Tuesday 8 May 2018

On the grass to the east of the Dell, a Blackbird gathered worms and insects for his nestlings.

Nearby, a pair of Carrion Crows made a lining for their nest by stripping bark off fallen twigs.

They gathered it up ...

... before flying up to their large untidy nest in a plane tree in the Dell.

One of the Crows on Buck Hill was sunbathing in exactly the same place where I videoed it three days ago.

A pair of Magpies bathed in the fountain in the Rose Garden.

The usual Jay was waiting to be fed near the bridge.

The male Little Owl at the leaf yard made a welcome reappearance at the top of the chestnut tree.

A Wren paused for a moment on an oak twig.

In the oak near the bridge, a Moorhen had a brief rest before climbing the tree to its nest, which can't be seen from the ground.

The Great Crested Grebes at the island were carrying their chicks. I could only see two, but the only way to be sure how many there are is to watch them being transferred from one parent to another.

Above them, the Grey Heron on the lower nest was preening its enormous wings.

A chick could be heard begging for food in the upper nest. I pointed the video camera at the nest for several minutes to see if it would appear, but it didn't and I won't bore you with a static video.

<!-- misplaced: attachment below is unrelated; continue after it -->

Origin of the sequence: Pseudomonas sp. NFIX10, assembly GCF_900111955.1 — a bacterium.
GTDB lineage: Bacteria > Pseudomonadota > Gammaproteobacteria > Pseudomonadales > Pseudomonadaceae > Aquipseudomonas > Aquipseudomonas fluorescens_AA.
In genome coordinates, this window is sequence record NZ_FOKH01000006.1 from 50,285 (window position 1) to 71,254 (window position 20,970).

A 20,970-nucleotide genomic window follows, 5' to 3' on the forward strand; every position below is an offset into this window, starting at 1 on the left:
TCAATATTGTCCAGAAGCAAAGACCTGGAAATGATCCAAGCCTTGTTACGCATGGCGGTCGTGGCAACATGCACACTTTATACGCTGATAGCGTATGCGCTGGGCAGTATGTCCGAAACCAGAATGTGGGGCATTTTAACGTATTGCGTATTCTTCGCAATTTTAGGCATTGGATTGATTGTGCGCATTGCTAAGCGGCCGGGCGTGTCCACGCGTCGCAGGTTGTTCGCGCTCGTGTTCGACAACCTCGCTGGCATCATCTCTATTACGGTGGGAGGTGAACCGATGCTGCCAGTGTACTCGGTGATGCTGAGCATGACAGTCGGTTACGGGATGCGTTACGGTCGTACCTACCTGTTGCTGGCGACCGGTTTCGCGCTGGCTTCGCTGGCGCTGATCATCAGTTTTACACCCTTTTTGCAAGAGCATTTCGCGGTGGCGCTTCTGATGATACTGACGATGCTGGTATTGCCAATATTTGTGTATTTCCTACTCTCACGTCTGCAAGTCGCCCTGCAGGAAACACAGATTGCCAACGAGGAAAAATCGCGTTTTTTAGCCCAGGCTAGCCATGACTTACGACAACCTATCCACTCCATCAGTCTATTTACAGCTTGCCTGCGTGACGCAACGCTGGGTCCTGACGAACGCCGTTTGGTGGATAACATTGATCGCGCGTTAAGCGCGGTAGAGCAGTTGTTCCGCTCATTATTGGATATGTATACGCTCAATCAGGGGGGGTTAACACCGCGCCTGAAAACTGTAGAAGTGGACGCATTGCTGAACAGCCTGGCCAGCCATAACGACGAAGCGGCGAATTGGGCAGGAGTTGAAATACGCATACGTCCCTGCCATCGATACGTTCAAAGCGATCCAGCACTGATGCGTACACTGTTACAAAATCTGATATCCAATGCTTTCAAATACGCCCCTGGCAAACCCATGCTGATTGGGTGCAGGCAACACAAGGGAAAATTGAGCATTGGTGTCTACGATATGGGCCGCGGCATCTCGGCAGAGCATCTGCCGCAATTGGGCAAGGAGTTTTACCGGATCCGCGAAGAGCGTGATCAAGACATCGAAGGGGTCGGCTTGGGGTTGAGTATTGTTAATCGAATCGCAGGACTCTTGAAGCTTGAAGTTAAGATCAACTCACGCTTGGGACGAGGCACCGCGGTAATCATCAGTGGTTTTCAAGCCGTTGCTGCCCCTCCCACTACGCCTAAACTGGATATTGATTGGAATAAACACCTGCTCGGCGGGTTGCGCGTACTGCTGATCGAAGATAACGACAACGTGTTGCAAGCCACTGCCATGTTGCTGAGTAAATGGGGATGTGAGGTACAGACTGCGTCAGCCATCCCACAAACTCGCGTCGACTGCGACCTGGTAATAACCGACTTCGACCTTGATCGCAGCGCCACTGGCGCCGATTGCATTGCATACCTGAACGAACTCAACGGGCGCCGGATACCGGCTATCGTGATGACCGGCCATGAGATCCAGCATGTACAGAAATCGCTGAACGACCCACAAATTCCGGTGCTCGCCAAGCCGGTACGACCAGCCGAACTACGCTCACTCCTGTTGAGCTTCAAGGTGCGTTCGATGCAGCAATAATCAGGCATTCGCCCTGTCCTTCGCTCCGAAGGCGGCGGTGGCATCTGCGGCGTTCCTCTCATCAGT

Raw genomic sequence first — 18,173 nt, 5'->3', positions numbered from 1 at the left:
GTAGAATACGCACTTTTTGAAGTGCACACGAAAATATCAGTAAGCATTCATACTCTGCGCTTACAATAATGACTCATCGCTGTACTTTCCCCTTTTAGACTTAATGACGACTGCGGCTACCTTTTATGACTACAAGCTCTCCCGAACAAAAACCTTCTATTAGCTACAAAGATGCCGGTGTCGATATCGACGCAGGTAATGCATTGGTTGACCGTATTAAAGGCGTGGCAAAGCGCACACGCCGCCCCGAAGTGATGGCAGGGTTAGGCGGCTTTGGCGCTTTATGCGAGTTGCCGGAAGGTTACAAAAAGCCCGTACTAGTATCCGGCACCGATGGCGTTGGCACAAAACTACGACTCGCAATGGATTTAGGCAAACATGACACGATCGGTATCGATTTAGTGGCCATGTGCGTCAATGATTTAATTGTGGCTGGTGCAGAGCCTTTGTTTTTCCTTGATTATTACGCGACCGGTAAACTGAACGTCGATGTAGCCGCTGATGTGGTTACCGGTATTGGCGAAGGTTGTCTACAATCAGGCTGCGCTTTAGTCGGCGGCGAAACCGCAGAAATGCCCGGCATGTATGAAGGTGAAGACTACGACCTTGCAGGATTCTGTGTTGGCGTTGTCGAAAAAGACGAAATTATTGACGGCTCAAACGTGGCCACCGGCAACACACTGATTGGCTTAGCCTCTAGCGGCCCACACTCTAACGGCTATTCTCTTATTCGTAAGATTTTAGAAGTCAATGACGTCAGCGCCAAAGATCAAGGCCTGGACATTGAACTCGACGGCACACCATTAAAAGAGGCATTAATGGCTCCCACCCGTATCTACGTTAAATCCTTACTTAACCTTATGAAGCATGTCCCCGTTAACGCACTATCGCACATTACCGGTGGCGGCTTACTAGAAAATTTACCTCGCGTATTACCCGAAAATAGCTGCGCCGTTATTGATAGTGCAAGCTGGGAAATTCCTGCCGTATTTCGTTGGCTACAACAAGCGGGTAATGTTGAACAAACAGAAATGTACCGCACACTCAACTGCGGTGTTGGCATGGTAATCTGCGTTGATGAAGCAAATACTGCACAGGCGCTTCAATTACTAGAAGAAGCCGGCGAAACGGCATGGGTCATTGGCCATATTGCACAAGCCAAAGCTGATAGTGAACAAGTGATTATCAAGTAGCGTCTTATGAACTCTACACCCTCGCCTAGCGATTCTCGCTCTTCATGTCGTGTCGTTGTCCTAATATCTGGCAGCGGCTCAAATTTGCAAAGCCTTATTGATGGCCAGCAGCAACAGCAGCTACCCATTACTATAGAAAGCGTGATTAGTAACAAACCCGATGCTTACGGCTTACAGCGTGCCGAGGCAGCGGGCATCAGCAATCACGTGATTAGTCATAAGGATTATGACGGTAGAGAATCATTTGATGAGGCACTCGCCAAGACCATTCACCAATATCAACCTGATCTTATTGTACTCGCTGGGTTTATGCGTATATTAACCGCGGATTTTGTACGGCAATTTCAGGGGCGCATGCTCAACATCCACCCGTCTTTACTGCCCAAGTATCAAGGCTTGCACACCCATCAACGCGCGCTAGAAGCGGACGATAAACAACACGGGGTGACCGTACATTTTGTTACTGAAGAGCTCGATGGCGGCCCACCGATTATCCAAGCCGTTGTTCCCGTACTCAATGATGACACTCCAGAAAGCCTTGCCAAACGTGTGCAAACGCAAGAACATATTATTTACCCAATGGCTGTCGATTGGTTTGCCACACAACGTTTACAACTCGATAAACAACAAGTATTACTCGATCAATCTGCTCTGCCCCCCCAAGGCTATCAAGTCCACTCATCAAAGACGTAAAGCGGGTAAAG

The Egyptian Goose family on the Round Pond are down to two goslings.

Blondie and her mate are now back on the territory on the Serpentine she had before, and which is only a few yards from where she was hatched. They were celebrating with a thorough wash.

Buttercups are appearing in the long grass.


  1. I wonder if Blondie remembers where exactly she was born. Raptors do.

    The chicks' heads look a bit larger, don't they? I hope it is reality and not wishful thinking that makes it appear so.

    So that is a Buttercup! I recall being very very puzzled when I first watched, an age ago, The Princess Bride and found that the princess was called Buttercup. I was - "Buttercup? As in a cup of butter? What a strange name for royalty".

    1. I'm sure Blondie remembers the reed bed where she grew up. With the exception of this year, she has kept very close to it.

      Buttercups are an amazingly bright butter yellow. They are shaped like little parabolic reflectors, and have to be photographed at an angle to avoid them saturating the picture with their shine.

    2. It was named when butter was golden yellow instead of the pastel yellow of today. A country child in my childhood in the fifties would, on a sunny day, hold a buttercup flower under another's chin, if the colour was reflected onto the skin it meant that the person liked butter.
      It always did of course because every child liked butter.

    3. Thank you for the explanation: that's a lovely custom.